An independent valuer’s report will help ensure you don’t pay more for a property than it’s worth.
How much is that house really worth? The real estate agent is telling you one thing; the rateable value carried out two years previously suggests differently. But who can give you a truly independent expert opinion?
Helen and her family moved to Auckland from Wellington last year and were quite daunted by the prospect of finding a good buy.
“When you’re new to a city you have little or no feel for what represents a fair price to pay for a house,” she explains. “We looked around and did our homework as much as we were able but when it came to making a purchase, we didn’t hesitate in using a valuer to ensure the property was a sound investment and we weren’t paying over the market odds.
”When making potentially one of the biggest purchases of your life it makes excellent sense to employ a local expert to check out all the facts. So what can you expect from a valuer? Of prime importance is the quality of the advice you’re getting. A valuer is someone who thoroughly knows the local house market and the locality in question and has accurate information that enables them to give you a genuine impartial, independent opinion.
In preparing a valuation for you they will first do a visual inspection of the property, noting any issues that affect the value of the property, such as dampness, leaks and poor design. Where appropriate they will recommend you use a building inspector or engineer to further investigate. They might also advise on ways to add value.
As part of the report they will check the certificate of title, which is important for crossleased/ unit titled properties, to highlight any potential problems such as right-of-ways, shared driveways and so on that may need a solicitor’s help to resolve.
Using their local knowledge they will be able to inform you of any proposed developments in the area, such as new shopping malls or transport links or any changes to the local business zoning – could a new business park spring up next door, for example? They can provide a list of recent house sales and a view of how the market is performing.
From this research the valuer will then make their value recommendation. Unlike council rating values, which are usually only done in bulk every three years to set council rates, you can be assured a valuer has assessed your property individually to determine the current market value.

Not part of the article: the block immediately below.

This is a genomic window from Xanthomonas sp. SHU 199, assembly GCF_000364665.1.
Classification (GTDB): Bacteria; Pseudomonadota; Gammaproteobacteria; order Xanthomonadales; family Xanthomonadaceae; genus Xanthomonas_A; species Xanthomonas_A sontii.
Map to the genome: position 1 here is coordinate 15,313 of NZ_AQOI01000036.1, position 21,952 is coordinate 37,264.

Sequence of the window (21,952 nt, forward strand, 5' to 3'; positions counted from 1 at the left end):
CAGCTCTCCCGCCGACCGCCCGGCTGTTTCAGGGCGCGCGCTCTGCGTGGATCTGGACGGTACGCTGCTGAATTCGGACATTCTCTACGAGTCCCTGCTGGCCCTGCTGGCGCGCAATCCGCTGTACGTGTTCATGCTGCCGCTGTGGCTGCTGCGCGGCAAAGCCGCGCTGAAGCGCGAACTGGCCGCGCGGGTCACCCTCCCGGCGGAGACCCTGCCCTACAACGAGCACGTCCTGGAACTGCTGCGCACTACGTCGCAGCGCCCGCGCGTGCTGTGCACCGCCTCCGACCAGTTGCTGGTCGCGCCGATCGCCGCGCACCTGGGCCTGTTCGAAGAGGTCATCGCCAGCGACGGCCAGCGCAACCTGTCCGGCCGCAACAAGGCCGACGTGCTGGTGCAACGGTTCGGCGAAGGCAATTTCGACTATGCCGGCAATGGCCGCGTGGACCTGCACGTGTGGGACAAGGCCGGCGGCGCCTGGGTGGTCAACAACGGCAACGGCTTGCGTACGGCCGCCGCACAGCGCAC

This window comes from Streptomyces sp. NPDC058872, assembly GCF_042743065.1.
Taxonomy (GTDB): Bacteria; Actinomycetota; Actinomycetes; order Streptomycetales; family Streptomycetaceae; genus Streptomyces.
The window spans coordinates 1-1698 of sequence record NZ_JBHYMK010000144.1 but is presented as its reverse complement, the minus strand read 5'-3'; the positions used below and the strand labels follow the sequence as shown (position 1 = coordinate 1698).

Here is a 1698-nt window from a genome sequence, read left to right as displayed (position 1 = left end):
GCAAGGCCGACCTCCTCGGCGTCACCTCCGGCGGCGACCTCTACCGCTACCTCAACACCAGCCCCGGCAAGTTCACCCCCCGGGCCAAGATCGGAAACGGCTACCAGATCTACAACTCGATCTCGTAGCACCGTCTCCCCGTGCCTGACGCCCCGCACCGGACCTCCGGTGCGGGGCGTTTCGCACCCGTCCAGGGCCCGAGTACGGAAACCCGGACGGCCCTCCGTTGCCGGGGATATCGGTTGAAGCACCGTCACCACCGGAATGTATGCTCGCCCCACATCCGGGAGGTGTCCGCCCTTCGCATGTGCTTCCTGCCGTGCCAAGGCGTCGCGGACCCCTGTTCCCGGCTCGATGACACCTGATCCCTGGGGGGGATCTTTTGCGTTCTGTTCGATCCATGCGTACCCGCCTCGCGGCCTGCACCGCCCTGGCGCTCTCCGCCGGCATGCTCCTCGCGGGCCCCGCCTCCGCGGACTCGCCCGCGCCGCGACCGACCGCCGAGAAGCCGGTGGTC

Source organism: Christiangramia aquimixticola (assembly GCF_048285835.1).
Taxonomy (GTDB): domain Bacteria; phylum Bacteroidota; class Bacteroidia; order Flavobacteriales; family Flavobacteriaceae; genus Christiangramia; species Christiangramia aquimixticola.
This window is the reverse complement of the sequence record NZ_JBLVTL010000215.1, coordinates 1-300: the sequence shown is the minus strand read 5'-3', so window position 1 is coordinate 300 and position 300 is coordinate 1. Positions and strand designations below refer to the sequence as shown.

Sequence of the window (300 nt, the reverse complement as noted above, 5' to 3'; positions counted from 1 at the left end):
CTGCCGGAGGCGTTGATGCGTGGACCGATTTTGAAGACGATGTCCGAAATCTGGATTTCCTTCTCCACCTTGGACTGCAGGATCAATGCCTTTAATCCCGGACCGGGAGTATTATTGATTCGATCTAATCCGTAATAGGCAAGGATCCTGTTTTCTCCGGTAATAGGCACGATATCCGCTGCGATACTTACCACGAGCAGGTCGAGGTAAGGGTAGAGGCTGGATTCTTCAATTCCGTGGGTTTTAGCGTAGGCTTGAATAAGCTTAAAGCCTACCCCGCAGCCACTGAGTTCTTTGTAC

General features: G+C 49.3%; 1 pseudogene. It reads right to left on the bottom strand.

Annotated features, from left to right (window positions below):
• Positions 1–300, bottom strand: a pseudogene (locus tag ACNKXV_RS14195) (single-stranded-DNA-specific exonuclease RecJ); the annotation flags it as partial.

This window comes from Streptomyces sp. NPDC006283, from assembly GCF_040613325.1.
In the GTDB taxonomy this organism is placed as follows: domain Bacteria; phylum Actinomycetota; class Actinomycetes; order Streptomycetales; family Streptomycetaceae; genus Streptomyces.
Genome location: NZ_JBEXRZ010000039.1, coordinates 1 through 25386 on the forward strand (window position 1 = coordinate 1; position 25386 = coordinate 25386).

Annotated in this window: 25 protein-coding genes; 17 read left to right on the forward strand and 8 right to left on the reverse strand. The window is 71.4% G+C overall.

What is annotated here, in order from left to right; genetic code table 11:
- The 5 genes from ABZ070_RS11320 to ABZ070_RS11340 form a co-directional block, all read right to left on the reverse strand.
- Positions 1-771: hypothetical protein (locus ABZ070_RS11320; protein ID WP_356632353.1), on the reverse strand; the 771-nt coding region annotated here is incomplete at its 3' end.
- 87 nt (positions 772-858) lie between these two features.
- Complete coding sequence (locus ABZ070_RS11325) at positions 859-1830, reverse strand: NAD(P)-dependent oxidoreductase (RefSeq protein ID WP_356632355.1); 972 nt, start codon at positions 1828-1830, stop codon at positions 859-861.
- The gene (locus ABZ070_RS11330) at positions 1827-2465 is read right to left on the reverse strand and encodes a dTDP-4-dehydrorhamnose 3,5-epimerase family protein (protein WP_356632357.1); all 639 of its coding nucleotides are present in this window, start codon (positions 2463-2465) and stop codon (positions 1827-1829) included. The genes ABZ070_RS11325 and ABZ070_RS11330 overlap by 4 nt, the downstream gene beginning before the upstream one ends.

How do you pick a reliable valuer? If you don’t have any recommendations to go on, then one point of contact should be the Property Institute of New Zealand (www.property.org.nz), which has around 3000 members, offering a variety of property-related services to the public. To become a member, a valuer will need to have a property qualification and have passed the high standards set by the valuers’ registration board. They are also bound by the institute’s code of ethics and reporting standards.
The largest valuation company in New Zealand is QV, which has 22 offices throughout the country and a very useful website (www.qv.co.nz), with plenty of information on the valuation process. As well as being able to request a full current market valuation, you can purchase a selection of short reports online, such as certificates of title deeds, local sales, property histories and the very handy E-valuer report, for when you’re at the ‘just looking’ stage and simply want a quick price validation.
The cost of a full, current valuation varies depending on the value of the property and its location, but you can expect to pay a minimum of $500 and at least double that if the property is around $1 million. If you’re borrowing more than 80% of the value of the property or if it’s a private sale your lender will usually insist on a valuation.
Pieter Geill, who’s been a valuer for more than 21 years and specialises in the Hutt Valley area of Wellington, says one of the main benefits he can offer his clients is peace of mind. “Purchasing a house can be a hugely stressful process involving a substantial financial commitment. So you really do want to know as much as you can before you sign on the dotted line, including that the price you’re about to pay is indeed a fair one.”
Don’t rely on your council valuation (CV) as a reflection of market valuation unless it is very current. You can, however, compare the percentage difference between houses that have recently sold and their CVs as a reflection of market trends.
words: Jo Gault
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